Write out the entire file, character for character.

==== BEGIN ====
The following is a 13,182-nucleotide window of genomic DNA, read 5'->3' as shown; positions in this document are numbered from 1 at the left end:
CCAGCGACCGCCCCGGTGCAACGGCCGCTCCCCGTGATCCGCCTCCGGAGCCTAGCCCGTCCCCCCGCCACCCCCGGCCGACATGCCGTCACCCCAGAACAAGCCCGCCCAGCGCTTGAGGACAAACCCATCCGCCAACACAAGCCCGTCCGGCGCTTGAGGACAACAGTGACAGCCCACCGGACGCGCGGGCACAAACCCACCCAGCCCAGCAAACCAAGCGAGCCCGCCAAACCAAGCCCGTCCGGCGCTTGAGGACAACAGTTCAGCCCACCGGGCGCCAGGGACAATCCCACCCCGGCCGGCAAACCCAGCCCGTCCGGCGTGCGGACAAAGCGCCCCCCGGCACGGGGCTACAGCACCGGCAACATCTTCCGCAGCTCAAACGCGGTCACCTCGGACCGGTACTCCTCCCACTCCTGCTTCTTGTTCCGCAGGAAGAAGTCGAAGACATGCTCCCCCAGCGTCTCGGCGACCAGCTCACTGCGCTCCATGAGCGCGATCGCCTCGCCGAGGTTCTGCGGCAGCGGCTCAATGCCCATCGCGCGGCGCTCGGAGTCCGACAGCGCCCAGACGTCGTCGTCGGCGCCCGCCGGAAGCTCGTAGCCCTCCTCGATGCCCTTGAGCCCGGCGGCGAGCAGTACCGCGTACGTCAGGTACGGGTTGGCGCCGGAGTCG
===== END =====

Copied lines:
The following is a 13,182-nucleotide window of genomic DNA, read 5'->3' as shown; positions in this document are numbered from 1 at the left end:
CCAGCGACCGCCCCGGTGCAACGGCCGCTCCCCGTGATCCGCCTCCGGAGCCTAGCCCGTCCCCCCGCCACCCCCGGCCGACATGCCGTCACCCCAGAACAAGCCCGCCCAGCGCTTGAGGACAAACCCATCCGCCAACACAAGCCCGTCCGGCGCTTGAGGACAACAGTGACAGCCCACCGGACGCGCGGGCACAAACCCACCCAGCCCAGCAAACCAAGCGAGCCCGCCAAACCAAGCCCGTCCGGCGCTTGAGGACAACAGTTCAGCCCACCGGGCGCCAGGGACAATCCCACCCCGGCCGGCAAACCCAGCCCGTCCGGCGTGCGGACAAAGCGCCCCCCGGCACGGGGCTACAGCACCGGCAACATCTTCCGCAGCTCAAACGCGGTCACCTCGGACCGGTACTCCTCCCACTCCTGCTTCTTGTTCCGCAGGAAGAAGTCGAAGACATGCTCCCCCAGCGTCTCGGCGACCAGCTCACTGCGCTCCATGAGCGCGATCGCCTCGCCGAGGTTCTGCGGCAGCGGCTCAATGCCCATCGCGCGGCGCTCGGAGTCCGACAGCGCCCAGACGTCGTCGTCGGCGCCCGCCGGAAGCTCGTAGCCCTCCTCGATGCCCTTGAGCCCGGCGGCGAGCAGTACCGCGTACGTCAGGTACGGGTTGGCGCCGGAGTCG